It is interesting to note that the inlet didn't always end here. Originally this was the Preston River which flowed through here down towards the Bunbury townsite, and then into Koombana Bay.  However land was reclaimed and the river diverted northward into the Leschenault Estuary and a new opening to the ocean created, called The Cut, as part of the Inner Harbour building project in the 1970s.

You can see the changes in these two old maps from 1850 and 1980 showing Koombana Bay, the Preston River, Leschenault Inlet & Estuary, and the Inner Harbour - (Barnes, P. 2001, Marlston Hill and all that). 

 The name Leschenault honours botanist Jean Baptiste Leschenault de la Tour, who was part of Nicolas Baudin's 1800–1804 voyage which visited the coast and explored the estuary and nearby rivers. The Baudin espedition was a French expedition to map the coast of New Holland (now Australia). More info here - Australian Dictionery of Biography

Turning along the pathway at the end of the Inlet takes you then around the back of the waterfront houses for a kilometre or so before coming out along the Inlet again. It was mid-morning by this time so we decided to stop in at the "Happy Wife" cafe for a cuppa and cake.  I love this little cosy cafe. You can sit inside or outside looking out over the water. We chose inside today.
Now we are heading back towards the city centre. From here you can see silos and woodchip piles at the Inner Harbour.  And the actual southern most mangrove, (bottom right hand corner).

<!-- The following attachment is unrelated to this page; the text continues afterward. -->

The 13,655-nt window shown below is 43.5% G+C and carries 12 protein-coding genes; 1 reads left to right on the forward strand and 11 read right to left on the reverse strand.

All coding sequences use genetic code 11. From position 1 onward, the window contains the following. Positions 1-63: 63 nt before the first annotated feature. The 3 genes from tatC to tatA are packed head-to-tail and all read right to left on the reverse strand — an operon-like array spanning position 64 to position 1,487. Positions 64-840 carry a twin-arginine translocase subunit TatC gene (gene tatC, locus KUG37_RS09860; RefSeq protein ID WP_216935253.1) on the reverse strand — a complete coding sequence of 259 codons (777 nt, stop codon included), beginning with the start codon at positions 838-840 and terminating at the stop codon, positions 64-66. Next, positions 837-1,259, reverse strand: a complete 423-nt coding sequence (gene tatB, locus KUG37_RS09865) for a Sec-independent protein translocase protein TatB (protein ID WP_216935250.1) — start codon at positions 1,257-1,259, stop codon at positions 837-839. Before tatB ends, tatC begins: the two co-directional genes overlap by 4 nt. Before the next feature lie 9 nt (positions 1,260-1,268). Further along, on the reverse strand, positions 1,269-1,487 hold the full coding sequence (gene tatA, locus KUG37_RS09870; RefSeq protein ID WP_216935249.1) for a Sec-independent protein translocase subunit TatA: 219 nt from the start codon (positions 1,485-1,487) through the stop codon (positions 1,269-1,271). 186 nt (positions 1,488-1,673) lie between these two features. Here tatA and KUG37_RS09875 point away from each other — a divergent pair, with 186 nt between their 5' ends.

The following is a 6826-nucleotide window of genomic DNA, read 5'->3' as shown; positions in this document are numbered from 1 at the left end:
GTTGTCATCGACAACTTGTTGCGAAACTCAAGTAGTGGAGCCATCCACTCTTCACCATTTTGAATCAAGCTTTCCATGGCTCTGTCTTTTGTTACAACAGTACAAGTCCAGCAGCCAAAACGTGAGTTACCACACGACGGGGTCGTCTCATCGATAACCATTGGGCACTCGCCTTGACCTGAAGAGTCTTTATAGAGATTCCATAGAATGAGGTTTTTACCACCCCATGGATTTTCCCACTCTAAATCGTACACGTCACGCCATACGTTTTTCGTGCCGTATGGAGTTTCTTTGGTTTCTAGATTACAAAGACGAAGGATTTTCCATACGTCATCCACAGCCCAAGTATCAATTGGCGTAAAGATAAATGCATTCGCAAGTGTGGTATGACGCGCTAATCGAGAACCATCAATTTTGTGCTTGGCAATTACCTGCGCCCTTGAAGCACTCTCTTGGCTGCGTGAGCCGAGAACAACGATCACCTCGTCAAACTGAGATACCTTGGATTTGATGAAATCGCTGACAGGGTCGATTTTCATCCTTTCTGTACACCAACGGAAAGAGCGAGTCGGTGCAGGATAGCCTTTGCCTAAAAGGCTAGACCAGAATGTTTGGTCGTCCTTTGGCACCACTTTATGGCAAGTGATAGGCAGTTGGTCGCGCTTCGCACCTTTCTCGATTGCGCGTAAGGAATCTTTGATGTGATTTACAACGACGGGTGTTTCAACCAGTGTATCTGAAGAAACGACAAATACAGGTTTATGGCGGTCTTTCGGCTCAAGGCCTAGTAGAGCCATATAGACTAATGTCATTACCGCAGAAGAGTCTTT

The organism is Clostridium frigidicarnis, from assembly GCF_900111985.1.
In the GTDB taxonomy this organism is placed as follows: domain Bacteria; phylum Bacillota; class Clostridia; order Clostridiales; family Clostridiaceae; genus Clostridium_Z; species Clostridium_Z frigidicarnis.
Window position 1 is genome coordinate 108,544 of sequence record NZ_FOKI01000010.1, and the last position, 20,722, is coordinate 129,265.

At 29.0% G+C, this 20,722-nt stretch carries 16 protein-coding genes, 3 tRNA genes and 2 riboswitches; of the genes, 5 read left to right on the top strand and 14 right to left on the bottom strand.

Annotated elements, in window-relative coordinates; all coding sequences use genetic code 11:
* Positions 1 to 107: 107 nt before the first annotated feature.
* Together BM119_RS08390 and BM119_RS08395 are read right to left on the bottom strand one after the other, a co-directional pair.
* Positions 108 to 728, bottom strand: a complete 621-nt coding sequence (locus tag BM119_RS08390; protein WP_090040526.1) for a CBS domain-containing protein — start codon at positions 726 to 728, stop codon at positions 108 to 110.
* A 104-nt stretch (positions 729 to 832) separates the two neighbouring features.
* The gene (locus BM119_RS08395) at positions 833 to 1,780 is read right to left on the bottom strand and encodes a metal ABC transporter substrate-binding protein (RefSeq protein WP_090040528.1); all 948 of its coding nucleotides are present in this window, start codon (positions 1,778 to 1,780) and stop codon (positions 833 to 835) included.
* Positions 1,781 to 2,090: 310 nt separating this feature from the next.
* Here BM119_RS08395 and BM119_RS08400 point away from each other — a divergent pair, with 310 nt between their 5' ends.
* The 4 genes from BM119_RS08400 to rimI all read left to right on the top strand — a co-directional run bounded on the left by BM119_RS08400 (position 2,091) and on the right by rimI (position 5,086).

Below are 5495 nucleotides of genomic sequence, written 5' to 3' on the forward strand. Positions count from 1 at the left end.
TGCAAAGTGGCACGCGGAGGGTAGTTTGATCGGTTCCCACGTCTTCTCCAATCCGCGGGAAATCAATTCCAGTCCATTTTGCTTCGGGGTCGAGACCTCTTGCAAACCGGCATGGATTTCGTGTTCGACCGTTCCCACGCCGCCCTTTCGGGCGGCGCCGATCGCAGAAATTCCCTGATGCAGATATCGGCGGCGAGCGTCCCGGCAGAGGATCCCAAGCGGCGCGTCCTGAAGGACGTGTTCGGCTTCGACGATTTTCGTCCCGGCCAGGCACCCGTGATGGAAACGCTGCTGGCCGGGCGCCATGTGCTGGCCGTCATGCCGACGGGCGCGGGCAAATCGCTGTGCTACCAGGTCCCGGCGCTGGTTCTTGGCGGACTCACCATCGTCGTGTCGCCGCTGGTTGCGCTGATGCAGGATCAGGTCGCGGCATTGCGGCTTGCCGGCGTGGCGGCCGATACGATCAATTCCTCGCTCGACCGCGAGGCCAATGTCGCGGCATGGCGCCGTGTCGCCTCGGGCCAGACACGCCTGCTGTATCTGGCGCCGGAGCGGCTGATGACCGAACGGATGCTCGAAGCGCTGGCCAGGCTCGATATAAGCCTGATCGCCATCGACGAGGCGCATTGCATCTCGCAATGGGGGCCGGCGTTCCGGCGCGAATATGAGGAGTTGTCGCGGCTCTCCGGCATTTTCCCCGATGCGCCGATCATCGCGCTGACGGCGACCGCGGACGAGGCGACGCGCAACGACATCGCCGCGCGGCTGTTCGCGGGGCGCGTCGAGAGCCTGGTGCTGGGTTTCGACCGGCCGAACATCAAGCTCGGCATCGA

The bees were having a high time in this tree of beautiful red gum flowers we saw along the path.

and back into the city - now you can see the Bunbury Tower - the "milk carton" up close.

And a place to sit and look out over Koombana Bay towards the Outer Harbour.

I'll have to bring you back here when they are finished with the "redevelopment" of the Koombana Bay foreshore.



 Some interesting information on the Leschenault Inlet can be found in these reports:
 A Sense of Home: A Cultural Geography of the Leschenault Estuary District.

A Report of an Aboriginal Heritage Sruvey of the Preston River Realignment and the Bunbury Port Inner Harbour Expansion Plan

And these sites:
Mangrove Watch Australia


Thank you so much for stopping by. I hope you have enjoyed this walk today with me around the Leschenault Inlet. I certainly learned some new things on my walk. 

I value your comments and look forward to hearing from you. I will try to visit your blogs in return. Have a wonderful week.

I am linking up to the link-ups below. Please click on the links to see fabulous contributions from around the world - virtual touring at its best!

 

Mosaic Monday
Our World Tuesday
Pictorial Tuesday 
Through My Lens 
Image-in-ing
Wednesday Around the World at Communal Global
Travel Photo Thursday
 
The Lovin' Life Team over at Lifestyle Fifty
Sky Watch Friday
Life in Reflection 
 

20 comments:

  1. Looks like a lovely place ~ you always do have great photos ~ thanks ~ ^_^

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  2. such a lovely place to walk and the water is so calm. gorgeous.

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  3. Thanks for taking us along on the stroll! So interesting to see the nature on the other side of the world.

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  4. Such a beautiful walk, especially on a blue winter's day with sunshine. Very atmospheric photographs which capture the sylvan scenes.

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  5. Love your gorgeous pics of this pretty place Jill. I could easily sit on those pretty white chairs and ponder the view :) #TeamLovinLife